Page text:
High ceilings, original artwork hanging on the brick walls, choice beers on tap, good lighting and sound for a stage that's visible from all over the room -- is this club really in downtown Phoenix? Believe it. The Brickhouse attracts a young, good-looking mob of music lovers with its casual, urban atmosphere as much as with its concerts. Strangely enough, it's still somewhat of a best-kept secret in the Valley because people automatically think of Tempe as the place to see bands. We predict that that'll soon change, though, as the place continues to book the best national names in indie hip-hop, alt-rock, punk and ska.
Hands down, this monthly experimental electronica night at Modified Arts cranks out the weirdest, most original sounds around. As you step through the doorway, the loud blast of breaks, digital beats and samples coming from inside will make you feel like the world's turned sci-fi.
Depending on who's fiddling with the laptop on stage, the music that emerges from the complex layers of noise could be brutally thrashy, intriguingly soft and ethereal, or outright danceable -- but it's often all of that in one single song. Mesmerizing? Yes. Listener-friendly? Not exactly. Thru the Wires digs pretty deep to stay underground.
With the granddaddy of Valley country clubs, Mr. Lucky's, closing last month, Handlebar-J, near the intersection of Scottsdale Road and Shea (a now prime piece of real estate it's occupied since the '60s), has become the default "king of clubs" for country music fans. Anchored by the Herndon Brothers Band, featuring loyal sons of original house band leader Brick Herndon -- including CMA award-winning recording artist Ray Herndon, who still makes it home from Nashville on a regular basis to play with the bro's -- the Handlebar is the only honky-tonk in town offering live country music seven days a week.
The club's "Outlaw Connection" nights, hosted by Waylon Jennings' widow Jessi Colter, was recently carried live on Sirius and launched the satellite network's Outlaw Country channel.
Yee-haw! Readers' Choice: Graham Central Station
Run by longtime Valley blues impresario Bob Corritore (host of KJZZ's 20-years-running Sunday night showcase Those Lowdown Blues), the Rhythm Room has earned its rep as a major house of blues by regularly hosting the biggest names on both the local and national blues fronts. Elwood Blues himself, a.k.a. Dan Aykroyd, heralded the RR as "one of the great blues clubs in the Southwest" on his syndicated radio show.
Other clubs in Phoenix easily top the Rhythm Room in funky house-party decor. But only the Rhythm Room regularly draws the heavy hitters on the national scene to the stage. And the Rack Shack Blues BBQ in the parking lot serves up the perfect fare for the club's down-home jams. Readers' Choice: Rhythm Room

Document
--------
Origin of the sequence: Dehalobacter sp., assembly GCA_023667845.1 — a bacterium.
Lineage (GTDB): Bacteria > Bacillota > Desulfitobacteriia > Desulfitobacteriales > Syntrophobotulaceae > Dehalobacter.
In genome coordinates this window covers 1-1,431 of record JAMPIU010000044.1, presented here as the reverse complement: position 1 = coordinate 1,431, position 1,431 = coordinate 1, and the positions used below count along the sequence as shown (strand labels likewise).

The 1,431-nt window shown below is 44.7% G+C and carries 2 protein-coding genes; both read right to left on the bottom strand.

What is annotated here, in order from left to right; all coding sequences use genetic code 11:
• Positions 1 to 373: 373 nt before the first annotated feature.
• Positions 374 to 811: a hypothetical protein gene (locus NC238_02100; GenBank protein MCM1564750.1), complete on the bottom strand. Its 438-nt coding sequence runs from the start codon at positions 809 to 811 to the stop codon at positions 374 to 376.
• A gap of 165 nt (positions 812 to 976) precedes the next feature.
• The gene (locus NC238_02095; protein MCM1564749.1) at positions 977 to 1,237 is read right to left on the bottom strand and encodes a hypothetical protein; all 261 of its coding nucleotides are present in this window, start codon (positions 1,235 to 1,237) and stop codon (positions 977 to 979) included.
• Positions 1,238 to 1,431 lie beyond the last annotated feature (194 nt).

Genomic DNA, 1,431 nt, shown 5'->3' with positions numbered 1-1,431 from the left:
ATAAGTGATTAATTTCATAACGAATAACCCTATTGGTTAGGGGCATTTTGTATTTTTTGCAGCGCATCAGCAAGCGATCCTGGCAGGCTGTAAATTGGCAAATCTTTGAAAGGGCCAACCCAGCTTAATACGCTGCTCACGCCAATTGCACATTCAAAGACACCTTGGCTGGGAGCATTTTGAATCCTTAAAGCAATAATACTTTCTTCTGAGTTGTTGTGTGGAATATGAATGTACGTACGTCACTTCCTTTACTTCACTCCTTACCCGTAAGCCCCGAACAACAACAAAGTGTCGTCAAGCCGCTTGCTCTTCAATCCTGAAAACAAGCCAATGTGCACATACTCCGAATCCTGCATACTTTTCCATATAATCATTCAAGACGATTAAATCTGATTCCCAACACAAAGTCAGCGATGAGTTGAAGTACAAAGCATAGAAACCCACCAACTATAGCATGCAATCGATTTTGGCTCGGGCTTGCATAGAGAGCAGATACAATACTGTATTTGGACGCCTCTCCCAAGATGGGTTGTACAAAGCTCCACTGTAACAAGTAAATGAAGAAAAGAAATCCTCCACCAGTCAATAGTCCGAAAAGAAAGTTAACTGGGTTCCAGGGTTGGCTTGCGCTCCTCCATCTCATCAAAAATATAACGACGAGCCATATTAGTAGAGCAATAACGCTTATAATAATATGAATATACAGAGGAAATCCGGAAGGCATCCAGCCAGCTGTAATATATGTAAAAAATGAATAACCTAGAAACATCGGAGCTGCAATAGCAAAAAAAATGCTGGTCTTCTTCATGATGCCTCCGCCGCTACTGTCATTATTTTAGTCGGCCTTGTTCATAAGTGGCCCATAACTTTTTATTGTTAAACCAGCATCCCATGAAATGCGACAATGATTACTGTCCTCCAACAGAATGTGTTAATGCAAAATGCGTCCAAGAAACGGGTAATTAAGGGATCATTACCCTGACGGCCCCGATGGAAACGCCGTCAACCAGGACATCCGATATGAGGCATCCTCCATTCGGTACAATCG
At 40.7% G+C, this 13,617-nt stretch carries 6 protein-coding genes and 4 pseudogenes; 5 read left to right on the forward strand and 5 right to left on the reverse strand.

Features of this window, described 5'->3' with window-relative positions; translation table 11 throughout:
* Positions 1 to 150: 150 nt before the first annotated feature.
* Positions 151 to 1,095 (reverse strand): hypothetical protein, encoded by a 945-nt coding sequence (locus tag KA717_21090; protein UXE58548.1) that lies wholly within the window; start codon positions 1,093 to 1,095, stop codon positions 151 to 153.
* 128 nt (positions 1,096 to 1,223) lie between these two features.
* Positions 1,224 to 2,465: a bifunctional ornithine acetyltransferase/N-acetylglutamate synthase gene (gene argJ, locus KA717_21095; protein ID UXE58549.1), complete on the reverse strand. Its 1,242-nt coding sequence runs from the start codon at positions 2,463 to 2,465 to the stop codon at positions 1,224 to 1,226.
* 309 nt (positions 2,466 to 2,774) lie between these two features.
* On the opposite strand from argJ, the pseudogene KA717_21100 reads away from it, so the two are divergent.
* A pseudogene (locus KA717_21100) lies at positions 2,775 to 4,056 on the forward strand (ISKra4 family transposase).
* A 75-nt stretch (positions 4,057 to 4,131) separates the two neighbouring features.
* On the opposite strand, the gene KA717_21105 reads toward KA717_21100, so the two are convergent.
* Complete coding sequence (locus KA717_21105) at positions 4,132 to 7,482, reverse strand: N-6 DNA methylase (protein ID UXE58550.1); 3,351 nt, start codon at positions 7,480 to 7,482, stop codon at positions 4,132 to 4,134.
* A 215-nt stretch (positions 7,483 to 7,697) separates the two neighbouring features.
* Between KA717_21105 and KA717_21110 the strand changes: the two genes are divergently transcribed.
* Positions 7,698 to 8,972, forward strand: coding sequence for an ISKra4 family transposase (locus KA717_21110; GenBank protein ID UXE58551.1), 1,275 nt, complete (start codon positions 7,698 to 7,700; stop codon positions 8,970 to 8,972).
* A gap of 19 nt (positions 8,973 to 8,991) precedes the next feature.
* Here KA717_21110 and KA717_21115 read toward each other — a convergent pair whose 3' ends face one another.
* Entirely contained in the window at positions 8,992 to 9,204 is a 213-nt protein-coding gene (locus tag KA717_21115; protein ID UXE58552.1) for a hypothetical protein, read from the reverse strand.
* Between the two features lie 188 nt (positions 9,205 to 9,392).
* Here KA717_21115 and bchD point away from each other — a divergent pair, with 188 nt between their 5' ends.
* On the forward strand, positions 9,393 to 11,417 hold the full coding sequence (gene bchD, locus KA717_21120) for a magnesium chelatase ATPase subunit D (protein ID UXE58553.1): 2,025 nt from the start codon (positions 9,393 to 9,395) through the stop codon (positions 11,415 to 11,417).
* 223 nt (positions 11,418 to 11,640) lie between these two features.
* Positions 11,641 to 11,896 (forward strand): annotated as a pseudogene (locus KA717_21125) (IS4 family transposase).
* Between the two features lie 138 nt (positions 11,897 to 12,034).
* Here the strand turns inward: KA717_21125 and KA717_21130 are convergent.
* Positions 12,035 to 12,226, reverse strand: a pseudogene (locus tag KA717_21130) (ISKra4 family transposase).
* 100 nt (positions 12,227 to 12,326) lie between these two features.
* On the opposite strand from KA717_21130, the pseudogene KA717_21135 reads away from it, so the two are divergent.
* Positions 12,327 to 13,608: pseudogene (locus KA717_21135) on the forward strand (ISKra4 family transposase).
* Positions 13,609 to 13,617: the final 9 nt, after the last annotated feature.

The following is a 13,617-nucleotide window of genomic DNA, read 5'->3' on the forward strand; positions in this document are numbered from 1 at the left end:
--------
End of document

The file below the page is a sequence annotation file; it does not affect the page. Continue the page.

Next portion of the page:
Being a swing dancer often means familiarizing yourself with all the places you avoided in your youth: senior centers, RV parks, Elks lodges and American Legion and Veterans of Foreign Wars posts. And certainly, the Valley's VFW posts in both east central Phoenix and Sunnyslope offer a great swing scene on Sunday nights. But the Kyote Ballroom, behind the Denny's just south of U.S. 60 on Rural, presents a mature version of the classic meet market that will make you feel more like you've stepped into an MGM musical than an old folks' home rec room: Its spacious wooden floor is surrounded by classy lighting and retro dance art prints, not to mention well-padded stools for the aging derrière.
Offering lessons in a variety of "social dancing" styles (including ballroom, swing, Latin, salsa and Argentinean tango), the place gets swinging on Friday nights, when a $5 cover buys you lessons in East and West Coast swing, Lindy Hopping and intermediate waltz. Rock on! Readers' Choice: Kat's Korner
The first time we saw The MadCaPs, we did a double-take. This three-piece garage band was slowly cruising Roosevelt Street on a First Friday, performing out of the back of a pickup truck and turning heads the whole way. When they pulled into the parking lot of a nearby gallery, the impromptu concert attracted not only a bunch of art-walking onlookers, but a surreal congregation of fire dancers, a clown playing saxophone, and a kooky little grandma who wasn't afraid to dance up front. The MadCaPs do come to a standstill, from time to time -- you can catch them at places like the Emerald Lounge -- but we prefer to catch them on the street.